regarding the dissociative subtype, findings with functional magnetic resonance imaging (fMRI) among individuals with PTSD and dissociative symptoms, showed a reversal of the usual fMRI pattern, marked by excessive prefrontal cortical activity associated with reduced activity in the amygdala. (p. 553)

In other words, people with C-PTSD are often less overtly anxious and aroused (as signaled by an over-active amygdala) because they have successfully dissociated or separated the terrorized parts of themselves into a separate part of the self (van der Hart et al.).  This is not without cost, as it makes large parts of the self unavailable for the delight of living.  But it helps explain how some people with terrible traumas, not just abused children, but Holocaust survivors, for example, manage to live what appear to be normal lives. (see

Sometimes the terror returns.  More often, life just seems to be flat, empty, missing something.  For many this absence is worth its price if the alternative is terror.  Many don’t even think about it.  That’s the point. 

The price and what it buys

To see PTSD as a dissociative disorder risks missing the main point.  PTSD is about fear, ultimately the fear of loss of attachment to all relationships we value: relationships of love and friendship, as well as relationships to values.  Dissociation is the defense, and while it is useful to understand the defense, Chefetz, like van der Hart, risks deemphasizing the cause.  One sees this when Chefetz writes about PTSD as if it were some sort of dissociative identity disorder (DID).   What this leaves out is what PTSD brought to the table in the first place: the recognition that some experiences are unbearable.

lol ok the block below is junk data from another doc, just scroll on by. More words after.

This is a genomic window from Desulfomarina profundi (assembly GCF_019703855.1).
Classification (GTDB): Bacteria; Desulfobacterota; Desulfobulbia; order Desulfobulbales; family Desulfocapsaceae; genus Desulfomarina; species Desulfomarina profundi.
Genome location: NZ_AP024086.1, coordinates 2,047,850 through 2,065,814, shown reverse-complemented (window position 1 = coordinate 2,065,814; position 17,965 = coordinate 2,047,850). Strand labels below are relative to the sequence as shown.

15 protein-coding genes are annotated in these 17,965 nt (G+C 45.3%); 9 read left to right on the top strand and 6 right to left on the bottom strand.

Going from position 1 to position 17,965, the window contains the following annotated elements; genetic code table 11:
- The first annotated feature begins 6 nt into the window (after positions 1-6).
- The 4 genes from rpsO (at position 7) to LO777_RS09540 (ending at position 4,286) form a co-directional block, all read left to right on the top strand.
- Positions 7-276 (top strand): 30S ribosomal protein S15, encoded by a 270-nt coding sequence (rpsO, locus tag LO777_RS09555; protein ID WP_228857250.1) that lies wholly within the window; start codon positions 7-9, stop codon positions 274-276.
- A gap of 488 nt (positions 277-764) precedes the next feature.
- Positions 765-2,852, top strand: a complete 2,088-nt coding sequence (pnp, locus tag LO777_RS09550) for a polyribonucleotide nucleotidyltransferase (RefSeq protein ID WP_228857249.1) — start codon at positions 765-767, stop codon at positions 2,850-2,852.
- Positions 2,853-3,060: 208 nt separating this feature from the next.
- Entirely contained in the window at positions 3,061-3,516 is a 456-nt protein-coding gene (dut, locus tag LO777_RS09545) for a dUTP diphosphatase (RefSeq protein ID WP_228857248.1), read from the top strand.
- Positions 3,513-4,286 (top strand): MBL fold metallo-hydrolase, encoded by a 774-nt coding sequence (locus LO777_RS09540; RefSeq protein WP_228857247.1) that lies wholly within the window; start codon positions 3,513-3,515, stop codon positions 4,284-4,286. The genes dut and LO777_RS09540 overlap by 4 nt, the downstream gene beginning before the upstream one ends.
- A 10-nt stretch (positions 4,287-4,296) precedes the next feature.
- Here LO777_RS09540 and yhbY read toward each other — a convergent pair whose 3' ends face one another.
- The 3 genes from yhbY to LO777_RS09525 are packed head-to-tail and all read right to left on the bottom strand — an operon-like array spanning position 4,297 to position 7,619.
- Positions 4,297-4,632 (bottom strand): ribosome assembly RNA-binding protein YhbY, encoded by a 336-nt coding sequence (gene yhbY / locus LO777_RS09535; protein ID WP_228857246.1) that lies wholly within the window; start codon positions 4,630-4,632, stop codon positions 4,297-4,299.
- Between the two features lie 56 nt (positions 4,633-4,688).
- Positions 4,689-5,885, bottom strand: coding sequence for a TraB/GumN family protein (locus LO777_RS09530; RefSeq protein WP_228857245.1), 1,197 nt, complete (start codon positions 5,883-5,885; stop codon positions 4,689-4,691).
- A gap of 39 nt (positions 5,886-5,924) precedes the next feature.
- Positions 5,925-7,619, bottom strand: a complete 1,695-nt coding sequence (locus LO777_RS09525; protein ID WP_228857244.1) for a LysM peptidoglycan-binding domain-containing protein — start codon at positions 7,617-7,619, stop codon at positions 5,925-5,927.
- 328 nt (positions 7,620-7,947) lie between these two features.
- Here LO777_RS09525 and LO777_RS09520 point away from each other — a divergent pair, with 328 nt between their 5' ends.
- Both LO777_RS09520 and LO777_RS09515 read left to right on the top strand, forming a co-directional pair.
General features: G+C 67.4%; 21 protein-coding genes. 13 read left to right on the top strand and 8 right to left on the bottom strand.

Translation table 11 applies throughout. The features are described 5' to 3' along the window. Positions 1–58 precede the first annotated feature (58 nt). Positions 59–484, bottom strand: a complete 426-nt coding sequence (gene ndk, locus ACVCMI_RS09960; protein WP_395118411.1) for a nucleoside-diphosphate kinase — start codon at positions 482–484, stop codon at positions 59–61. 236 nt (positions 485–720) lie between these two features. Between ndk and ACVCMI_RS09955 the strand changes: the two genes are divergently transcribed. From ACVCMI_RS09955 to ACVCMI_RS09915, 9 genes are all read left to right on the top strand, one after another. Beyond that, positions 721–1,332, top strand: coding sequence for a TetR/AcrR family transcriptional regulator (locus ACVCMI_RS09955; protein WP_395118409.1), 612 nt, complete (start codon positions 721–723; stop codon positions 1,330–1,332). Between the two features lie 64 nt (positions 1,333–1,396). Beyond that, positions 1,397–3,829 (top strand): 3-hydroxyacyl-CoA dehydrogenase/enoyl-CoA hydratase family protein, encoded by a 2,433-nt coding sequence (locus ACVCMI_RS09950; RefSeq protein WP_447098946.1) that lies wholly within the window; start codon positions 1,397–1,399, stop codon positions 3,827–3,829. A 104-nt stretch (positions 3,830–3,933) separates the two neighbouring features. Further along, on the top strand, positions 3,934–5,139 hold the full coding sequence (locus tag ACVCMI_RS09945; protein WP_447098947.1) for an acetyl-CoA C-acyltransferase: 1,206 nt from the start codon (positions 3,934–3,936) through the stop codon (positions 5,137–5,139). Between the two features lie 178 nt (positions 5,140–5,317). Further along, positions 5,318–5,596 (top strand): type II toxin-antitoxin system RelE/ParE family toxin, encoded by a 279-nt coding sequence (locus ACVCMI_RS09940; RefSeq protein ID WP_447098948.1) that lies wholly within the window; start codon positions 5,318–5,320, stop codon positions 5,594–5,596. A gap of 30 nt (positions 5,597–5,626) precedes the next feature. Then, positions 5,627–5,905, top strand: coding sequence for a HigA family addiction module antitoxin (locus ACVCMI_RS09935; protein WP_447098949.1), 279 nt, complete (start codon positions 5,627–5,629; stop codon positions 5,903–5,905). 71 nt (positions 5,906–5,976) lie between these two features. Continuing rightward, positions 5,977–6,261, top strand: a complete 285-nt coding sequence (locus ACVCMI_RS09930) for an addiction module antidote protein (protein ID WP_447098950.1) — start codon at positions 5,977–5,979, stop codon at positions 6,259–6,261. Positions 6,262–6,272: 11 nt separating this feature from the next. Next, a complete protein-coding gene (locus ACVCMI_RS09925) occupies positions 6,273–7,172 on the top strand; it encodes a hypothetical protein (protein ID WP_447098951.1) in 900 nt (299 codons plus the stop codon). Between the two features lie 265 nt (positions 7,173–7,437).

What the focus on dissociation adds is a more complete explanation of why people who undergo terrible experiences so often seem to reenact them, even if it’s just holding onto what they would desperately be rid of.

I see the problem of repetition of trauma as less a compulsion to repeat what is unresolved and more a need to make sense out of disparate elements of experience using the only means available when thinking and feeling are blocked by dissociative process: action.  (Chefetz, p. 44)

Dissociation divides us into pieces, but the pieces are not strewn about in our minds.  They touch and overlap enough so that the compulsion to repeat can be seen as a desire to put together what we would desperately keep apart.  Because these pieces are unintegrated with the speaking, narrating self, enacting the trauma becomes a way of trying to tell the story.  Sometimes this is dangerous, especially in the case of sexual and other abuse.  Generally words are better.     


One reason it’s important to remember that fear—terror—drives PTSD is that otherwise the tendency is to assume that people who are prone to dissociation (and people vary significantly along this dimension), are more vulnerable to PTSD.   It may be true, but trauma is always a subjective response.  It doesn’t matter if some are more prone to dissociation. 

Trauma is the infliction of an unbearable reality.  Period.  Dissociation is how we bear the unbearable.  In that sense, dissociation is good.  Treatment is necessary when dissociation robs us of the joy of living, as if we were watching other people’s lives through a darkened glass.  Treat the defense, but respect the trauma, for it is the most real thing of all. 


American Psychiatric Association, Diagnostic and Statistical Manual of Mental Disorders, 5th edition (DSM-5).  American Psychiatric Association, 2013. 

Richard Chefetz, Intensive Psychotherapy for Persistent Dissociative Processes: The Fear of Feeling Real.  W. W. Norton, 2015.  

Matthew J. Friedman, Finalizing PTSD in DSM-5: Getting here from there and where to go next.  Journal of Traumatic Stress, 2013, 26, 548–556.  

Judith Herman, Trauma and Recovery.  Basic Books, 1997.

Onno van der Hart et al.  Dissociation: An insufficiently recognized major feature of complex PTSD.  Journal of Traumatic Stress, 2005, 18 (5).